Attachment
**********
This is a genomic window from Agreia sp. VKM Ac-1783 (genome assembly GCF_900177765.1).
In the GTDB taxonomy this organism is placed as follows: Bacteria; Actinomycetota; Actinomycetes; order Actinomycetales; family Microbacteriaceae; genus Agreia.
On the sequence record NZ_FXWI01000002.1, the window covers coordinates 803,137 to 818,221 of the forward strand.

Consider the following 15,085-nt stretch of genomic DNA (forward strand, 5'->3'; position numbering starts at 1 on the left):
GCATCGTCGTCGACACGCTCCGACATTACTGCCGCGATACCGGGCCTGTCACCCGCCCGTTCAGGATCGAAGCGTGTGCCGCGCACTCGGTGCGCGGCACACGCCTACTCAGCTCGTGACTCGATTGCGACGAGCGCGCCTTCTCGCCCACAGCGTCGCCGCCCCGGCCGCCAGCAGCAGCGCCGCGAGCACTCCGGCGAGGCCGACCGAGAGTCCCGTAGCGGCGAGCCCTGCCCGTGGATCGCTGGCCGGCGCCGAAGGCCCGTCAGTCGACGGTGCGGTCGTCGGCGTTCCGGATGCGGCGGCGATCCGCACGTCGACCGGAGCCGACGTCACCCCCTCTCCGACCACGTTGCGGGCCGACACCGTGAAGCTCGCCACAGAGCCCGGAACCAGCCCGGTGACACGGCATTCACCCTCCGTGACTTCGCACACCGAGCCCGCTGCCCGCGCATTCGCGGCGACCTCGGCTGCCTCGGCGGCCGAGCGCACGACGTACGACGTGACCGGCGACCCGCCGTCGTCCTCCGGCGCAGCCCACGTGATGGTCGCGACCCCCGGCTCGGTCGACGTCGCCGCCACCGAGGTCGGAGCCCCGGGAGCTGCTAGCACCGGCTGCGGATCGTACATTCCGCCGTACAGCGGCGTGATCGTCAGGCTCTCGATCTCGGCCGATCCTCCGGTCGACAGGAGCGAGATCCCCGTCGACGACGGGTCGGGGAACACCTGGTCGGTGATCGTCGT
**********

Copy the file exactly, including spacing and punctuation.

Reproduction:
This is a genomic window from Agreia sp. VKM Ac-1783 (genome assembly GCF_900177765.1).
In the GTDB taxonomy this organism is placed as follows: Bacteria; Actinomycetota; Actinomycetes; order Actinomycetales; family Microbacteriaceae; genus Agreia.
On the sequence record NZ_FXWI01000002.1, the window covers coordinates 803,137 to 818,221 of the forward strand.

Consider the following 15,085-nt stretch of genomic DNA (forward strand, 5'->3'; position numbering starts at 1 on the left):
GCATCGTCGTCGACACGCTCCGACATTACTGCCGCGATACCGGGCCTGTCACCCGCCCGTTCAGGATCGAAGCGTGTGCCGCGCACTCGGTGCGCGGCACACGCCTACTCAGCTCGTGACTCGATTGCGACGAGCGCGCCTTCTCGCCCACAGCGTCGCCGCCCCGGCCGCCAGCAGCAGCGCCGCGAGCACTCCGGCGAGGCCGACCGAGAGTCCCGTAGCGGCGAGCCCTGCCCGTGGATCGCTGGCCGGCGCCGAAGGCCCGTCAGTCGACGGTGCGGTCGTCGGCGTTCCGGATGCGGCGGCGATCCGCACGTCGACCGGAGCCGACGTCACCCCCTCTCCGACCACGTTGCGGGCCGACACCGTGAAGCTCGCCACAGAGCCCGGAACCAGCCCGGTGACACGGCATTCACCCTCCGTGACTTCGCACACCGAGCCCGCTGCCCGCGCATTCGCGGCGACCTCGGCTGCCTCGGCGGCCGAGCGCACGACGTACGACGTGACCGGCGACCCGCCGTCGTCCTCCGGCGCAGCCCACGTGATGGTCGCGACCCCCGGCTCGGTCGACGTCGCCGCCACCGAGGTCGGAGCCCCGGGAGCTGCTAGCACCGGCTGCGGATCGTACATTCCGCCGTACAGCGGCGTGATCGTCAGGCTCTCGATCTCGGCCGATCCTCCGGTCGACAGGAGCGAGATCCCCGTCGACGACGGGTCGGGGAACACCTGGTCGGTGATCGTCGT